[Beowulf] [tt] World's most powerful supercomputer goes online

Ellis Wilson xclski at yahoo.com
Sat Sep 1 20:57:04 PDT 2007


My own "solution" to this is pretty draconian -- a "final solution" of
sorts.  I would legislate an "acceptable use agreement" for the Internet
at the federal level (to be used for state models as well).  It would
not be worded to compromise the rights to free speech, it would leave
pornography mostly alone (tempting a prize as that would be to idiot
lawmakers) and would focus strictly on the issues above that are clearly
attacks and which clearly cost a fortune.
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I personally feel that attempting to establish which actions online are within the realm of attacks is a job that will be unfortunately held (and run poorly) by human beings.  Perhaps in the beginning all will be well, and indeed free speech will continue to reign.  However, I would not at all be suprised if the entire system went awry and some federal body (I presume you are making this argument American centered, which also presents an interesting thought:  America filters "acceptable" action on the net; China anyone?) decides to waver from its obviously unbiased stance and attempt to benefit a company moreso than another.

Take this example.  Let's say such an agreement was established at the "beginning of the internet" (yes, I know, I'm young :).  One of the markets that seriously suffered (I'm talking billions here too) was term life insurance.  One of those pesky sites came along, simply presenting the rates of each of the many companies in a quickly rational table, making competition much more steep.  Previously, the haziness of truth had allowed these companies to avoid competition largely, but alas, the internet brought a swift and complete end to that.  Let's also assume that as this was coming together, someone in the federal governement of wherever decided that this action would "clearly cost a fortune" to certain persons he/she was in league with, and thus, it would "clearly" constitute an attack.  Thats the end of that site.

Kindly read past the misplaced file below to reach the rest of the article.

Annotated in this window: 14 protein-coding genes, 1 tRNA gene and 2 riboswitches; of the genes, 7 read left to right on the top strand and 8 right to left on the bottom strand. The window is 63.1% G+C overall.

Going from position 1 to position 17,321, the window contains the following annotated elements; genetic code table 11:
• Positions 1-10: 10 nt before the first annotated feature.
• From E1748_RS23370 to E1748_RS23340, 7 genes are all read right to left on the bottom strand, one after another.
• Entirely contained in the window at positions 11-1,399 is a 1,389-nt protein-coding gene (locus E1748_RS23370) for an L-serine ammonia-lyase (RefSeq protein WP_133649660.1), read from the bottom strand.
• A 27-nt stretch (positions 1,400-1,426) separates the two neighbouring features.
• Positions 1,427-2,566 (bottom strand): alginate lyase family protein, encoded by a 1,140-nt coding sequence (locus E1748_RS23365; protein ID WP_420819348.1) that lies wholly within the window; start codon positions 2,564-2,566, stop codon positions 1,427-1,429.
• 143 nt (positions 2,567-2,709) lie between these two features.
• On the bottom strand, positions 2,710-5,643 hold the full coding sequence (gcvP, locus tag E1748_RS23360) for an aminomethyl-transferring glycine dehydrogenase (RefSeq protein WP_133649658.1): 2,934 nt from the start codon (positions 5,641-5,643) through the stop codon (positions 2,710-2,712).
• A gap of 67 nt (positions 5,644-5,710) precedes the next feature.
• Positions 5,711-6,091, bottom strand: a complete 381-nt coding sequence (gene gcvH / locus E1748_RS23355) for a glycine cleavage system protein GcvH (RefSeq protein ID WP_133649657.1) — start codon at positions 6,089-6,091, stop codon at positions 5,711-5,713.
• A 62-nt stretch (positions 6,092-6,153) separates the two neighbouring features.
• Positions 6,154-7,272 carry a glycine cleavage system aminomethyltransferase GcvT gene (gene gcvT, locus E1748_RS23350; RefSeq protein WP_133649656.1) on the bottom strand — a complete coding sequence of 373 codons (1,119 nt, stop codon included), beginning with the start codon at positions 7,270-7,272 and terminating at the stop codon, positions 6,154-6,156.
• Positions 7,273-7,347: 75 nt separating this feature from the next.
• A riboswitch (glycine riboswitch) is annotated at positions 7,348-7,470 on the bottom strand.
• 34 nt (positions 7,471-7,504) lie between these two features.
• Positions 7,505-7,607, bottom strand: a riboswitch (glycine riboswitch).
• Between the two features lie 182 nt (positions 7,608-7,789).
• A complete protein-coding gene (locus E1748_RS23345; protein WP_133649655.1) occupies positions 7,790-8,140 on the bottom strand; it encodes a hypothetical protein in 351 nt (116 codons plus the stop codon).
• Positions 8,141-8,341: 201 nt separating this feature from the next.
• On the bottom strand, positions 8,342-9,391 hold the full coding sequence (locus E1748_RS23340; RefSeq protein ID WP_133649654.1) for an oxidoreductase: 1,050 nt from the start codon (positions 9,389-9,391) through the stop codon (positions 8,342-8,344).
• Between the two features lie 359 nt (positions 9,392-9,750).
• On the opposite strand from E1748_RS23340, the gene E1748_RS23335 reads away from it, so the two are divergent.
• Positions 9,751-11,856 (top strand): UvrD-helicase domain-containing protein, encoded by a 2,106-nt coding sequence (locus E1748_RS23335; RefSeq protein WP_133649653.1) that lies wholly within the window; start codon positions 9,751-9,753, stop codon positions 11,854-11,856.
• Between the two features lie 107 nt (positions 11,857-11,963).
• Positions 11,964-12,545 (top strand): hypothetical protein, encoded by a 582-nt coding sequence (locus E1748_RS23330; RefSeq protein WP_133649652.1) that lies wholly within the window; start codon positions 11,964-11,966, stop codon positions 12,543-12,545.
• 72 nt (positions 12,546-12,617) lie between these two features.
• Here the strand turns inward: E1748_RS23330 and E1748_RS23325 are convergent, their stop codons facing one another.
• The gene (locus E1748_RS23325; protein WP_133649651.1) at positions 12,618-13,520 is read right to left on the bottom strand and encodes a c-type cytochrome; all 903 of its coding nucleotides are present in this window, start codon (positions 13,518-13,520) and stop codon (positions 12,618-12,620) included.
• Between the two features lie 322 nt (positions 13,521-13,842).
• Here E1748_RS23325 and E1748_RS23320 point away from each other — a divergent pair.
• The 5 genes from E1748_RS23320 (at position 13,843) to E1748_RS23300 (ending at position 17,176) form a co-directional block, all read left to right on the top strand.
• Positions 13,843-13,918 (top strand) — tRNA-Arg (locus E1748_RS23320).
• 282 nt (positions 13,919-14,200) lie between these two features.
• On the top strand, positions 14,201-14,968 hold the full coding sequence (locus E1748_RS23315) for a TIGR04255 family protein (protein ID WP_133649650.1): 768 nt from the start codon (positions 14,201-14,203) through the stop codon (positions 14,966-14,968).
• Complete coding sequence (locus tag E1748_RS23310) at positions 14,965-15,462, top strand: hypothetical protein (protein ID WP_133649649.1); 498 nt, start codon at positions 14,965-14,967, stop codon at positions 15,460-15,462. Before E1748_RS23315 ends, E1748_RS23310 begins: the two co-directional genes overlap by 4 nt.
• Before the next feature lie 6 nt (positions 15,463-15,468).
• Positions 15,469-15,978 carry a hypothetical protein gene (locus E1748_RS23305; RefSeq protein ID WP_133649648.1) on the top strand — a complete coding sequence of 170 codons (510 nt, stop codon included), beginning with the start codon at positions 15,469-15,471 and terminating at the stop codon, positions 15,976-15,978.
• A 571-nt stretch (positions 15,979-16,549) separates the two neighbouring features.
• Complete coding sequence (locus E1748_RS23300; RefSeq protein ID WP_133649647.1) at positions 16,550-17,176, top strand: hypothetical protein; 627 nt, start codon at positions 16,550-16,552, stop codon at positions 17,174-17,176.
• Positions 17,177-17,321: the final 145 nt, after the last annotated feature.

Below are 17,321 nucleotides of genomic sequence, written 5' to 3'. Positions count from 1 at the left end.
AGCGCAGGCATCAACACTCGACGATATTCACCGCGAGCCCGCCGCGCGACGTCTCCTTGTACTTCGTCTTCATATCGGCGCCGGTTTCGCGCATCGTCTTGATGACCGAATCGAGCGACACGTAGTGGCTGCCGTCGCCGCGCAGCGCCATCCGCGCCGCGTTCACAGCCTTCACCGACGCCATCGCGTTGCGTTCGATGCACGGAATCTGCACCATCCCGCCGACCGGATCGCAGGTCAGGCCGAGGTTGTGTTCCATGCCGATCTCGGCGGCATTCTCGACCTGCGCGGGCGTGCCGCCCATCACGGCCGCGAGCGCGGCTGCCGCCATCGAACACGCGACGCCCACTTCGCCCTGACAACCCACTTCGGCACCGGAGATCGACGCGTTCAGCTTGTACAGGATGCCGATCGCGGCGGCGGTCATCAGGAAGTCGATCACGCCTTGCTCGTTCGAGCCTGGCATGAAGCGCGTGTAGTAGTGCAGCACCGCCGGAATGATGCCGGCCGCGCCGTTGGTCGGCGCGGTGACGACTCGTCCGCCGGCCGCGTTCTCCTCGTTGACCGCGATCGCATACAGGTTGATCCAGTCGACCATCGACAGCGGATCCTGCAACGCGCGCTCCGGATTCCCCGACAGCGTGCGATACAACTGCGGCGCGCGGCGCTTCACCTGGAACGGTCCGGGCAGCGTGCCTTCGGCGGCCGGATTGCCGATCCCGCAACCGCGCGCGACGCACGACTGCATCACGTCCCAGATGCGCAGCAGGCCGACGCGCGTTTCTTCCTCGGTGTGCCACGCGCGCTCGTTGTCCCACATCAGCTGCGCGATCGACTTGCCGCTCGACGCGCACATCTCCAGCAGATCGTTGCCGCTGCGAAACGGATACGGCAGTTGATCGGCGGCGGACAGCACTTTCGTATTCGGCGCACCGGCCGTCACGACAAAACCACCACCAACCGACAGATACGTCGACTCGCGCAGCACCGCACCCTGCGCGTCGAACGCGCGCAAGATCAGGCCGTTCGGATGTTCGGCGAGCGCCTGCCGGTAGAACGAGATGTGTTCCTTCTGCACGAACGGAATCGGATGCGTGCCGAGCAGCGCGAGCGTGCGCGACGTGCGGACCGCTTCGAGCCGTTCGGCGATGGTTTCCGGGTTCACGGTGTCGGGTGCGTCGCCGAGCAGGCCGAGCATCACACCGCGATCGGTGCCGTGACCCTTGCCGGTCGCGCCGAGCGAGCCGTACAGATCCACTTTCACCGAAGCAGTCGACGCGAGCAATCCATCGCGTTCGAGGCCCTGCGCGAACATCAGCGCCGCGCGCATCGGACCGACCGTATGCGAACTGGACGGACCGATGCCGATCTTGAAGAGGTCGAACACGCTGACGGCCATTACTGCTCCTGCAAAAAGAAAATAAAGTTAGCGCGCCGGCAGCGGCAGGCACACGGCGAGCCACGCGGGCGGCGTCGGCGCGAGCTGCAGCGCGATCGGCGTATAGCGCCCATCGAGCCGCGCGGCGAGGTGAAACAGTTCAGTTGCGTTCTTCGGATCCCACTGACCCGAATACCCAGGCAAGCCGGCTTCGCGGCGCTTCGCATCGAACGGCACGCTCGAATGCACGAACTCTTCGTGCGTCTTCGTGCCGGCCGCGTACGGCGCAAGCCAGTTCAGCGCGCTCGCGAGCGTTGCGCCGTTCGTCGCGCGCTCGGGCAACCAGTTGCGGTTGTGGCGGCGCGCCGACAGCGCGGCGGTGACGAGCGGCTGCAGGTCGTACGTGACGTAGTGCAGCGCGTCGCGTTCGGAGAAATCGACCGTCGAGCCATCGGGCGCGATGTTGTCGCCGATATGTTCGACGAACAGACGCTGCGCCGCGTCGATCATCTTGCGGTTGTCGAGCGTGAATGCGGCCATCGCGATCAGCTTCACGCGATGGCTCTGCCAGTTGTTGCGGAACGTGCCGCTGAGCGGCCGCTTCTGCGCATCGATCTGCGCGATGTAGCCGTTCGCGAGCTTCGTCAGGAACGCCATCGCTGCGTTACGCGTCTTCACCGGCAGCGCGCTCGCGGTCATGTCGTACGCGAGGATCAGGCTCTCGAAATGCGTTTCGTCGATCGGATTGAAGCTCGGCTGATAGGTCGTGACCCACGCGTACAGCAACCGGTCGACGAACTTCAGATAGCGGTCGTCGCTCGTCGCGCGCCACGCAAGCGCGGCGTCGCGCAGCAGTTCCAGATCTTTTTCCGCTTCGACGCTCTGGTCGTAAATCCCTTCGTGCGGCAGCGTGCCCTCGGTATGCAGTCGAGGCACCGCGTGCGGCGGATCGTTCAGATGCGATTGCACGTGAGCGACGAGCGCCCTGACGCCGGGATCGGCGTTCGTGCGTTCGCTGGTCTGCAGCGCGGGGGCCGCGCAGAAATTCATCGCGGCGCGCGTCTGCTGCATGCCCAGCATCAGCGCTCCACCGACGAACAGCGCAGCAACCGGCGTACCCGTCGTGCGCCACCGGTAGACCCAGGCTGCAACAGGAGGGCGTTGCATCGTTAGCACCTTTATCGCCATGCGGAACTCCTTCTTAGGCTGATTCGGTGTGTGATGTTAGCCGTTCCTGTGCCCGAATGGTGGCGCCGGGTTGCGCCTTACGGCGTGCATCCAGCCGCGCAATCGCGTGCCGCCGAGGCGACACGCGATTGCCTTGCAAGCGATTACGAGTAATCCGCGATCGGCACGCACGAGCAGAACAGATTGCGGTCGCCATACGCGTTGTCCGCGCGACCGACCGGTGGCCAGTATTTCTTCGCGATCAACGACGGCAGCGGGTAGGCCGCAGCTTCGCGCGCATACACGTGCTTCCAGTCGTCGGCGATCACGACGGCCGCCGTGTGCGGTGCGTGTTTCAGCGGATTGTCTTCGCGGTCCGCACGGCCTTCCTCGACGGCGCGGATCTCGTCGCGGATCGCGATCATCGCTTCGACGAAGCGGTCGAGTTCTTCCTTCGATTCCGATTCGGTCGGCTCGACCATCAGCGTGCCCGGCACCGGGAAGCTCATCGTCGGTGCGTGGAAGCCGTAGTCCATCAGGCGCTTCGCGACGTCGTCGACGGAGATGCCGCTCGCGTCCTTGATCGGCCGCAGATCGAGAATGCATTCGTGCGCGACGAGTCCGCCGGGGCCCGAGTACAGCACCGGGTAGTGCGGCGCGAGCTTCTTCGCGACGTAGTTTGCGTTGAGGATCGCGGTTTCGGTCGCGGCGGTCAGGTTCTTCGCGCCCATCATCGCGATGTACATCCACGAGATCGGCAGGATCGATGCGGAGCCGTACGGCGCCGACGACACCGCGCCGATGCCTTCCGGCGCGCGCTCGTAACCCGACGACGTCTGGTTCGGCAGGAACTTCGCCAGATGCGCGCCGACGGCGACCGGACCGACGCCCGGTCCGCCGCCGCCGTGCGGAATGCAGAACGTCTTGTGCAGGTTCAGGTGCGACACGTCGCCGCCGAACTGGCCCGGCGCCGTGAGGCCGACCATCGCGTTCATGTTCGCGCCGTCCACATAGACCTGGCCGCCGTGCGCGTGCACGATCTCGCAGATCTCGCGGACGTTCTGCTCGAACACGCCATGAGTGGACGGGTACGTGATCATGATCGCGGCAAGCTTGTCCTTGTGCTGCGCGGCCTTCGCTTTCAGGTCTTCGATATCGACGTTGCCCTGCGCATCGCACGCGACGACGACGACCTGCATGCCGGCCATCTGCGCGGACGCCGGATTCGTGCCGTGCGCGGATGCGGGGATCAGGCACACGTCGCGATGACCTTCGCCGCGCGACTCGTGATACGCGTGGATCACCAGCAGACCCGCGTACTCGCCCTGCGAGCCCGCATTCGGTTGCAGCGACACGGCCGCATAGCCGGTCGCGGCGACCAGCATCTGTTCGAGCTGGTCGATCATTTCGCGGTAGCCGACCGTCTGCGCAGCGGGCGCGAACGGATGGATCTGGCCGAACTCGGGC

To us, clearly, the above would abruptly disrupt free speech.  However, it is of my belief that clarity is often viewed through a dollar bill (or other paper currency).  The clarity of a Duke professor or say, a college student such as myself, might be well estranged from a money hungry politician, and thus able to achieve fair objectivity.  Unfortunately, the "feds", run by politicians in large, I believe have an alterted slide rule to help them understand objectivity.

Call me an internet darwinist.  I certainly don't think taking over computers (even if they are largely unprotected) is awesome, and definitely don't make a past time out of it.  However, if that is being done, and those victims cannot defend themselves properly, that is completely due to the lack of security on the victim's part.  I don't care whether the code is "good" or "bad", if such things exist, I just cannot see (even the most well intended) restrictions on the internet ending up unabused.

Ellis

       
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